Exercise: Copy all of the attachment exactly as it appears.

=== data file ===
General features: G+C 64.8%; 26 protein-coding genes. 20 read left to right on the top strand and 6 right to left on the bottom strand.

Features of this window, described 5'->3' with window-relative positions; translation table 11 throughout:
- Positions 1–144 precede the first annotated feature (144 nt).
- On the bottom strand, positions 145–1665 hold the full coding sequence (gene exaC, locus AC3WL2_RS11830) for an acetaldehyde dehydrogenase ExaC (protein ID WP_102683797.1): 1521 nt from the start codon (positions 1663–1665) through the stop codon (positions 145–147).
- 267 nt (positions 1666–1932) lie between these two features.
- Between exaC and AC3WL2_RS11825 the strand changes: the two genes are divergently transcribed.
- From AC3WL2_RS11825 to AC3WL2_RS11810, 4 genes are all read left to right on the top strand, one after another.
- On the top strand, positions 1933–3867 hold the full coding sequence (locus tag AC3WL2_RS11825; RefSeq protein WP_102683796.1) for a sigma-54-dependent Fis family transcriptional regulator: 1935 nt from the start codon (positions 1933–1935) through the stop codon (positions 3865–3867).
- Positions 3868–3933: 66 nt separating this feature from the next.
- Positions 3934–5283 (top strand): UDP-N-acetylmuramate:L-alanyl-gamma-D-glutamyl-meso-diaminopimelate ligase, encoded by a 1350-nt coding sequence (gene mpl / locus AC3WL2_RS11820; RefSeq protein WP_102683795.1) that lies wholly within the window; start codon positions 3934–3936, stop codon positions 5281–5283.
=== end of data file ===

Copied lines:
General features: G+C 64.8%; 26 protein-coding genes. 20 read left to right on the top strand and 6 right to left on the bottom strand.

Features of this window, described 5'->3' with window-relative positions; translation table 11 throughout:
- Positions 1–144 precede the first annotated feature (144 nt).
- On the bottom strand, positions 145–1665 hold the full coding sequence (gene exaC, locus AC3WL2_RS11830) for an acetaldehyde dehydrogenase ExaC (protein ID WP_102683797.1): 1521 nt from the start codon (positions 1663–1665) through the stop codon (positions 145–147).
- 267 nt (positions 1666–1932) lie between these two features.
- Between exaC and AC3WL2_RS11825 the strand changes: the two genes are divergently transcribed.
- From AC3WL2_RS11825 to AC3WL2_RS11810, 4 genes are all read left to right on the top strand, one after another.
- On the top strand, positions 1933–3867 hold the full coding sequence (locus tag AC3WL2_RS11825; RefSeq protein WP_102683796.1) for a sigma-54-dependent Fis family transcriptional regulator: 1935 nt from the start codon (positions 1933–1935) through the stop codon (positions 3865–3867).
- Positions 3868–3933: 66 nt separating this feature from the next.
- Positions 3934–5283 (top strand): UDP-N-acetylmuramate:L-alanyl-gamma-D-glutamyl-meso-diaminopimelate ligase, encoded by a 1350-nt coding sequence (gene mpl / locus AC3WL2_RS11820; RefSeq protein WP_102683795.1) that lies wholly within the window; start codon positions 3934–3936, stop codon positions 5281–5283.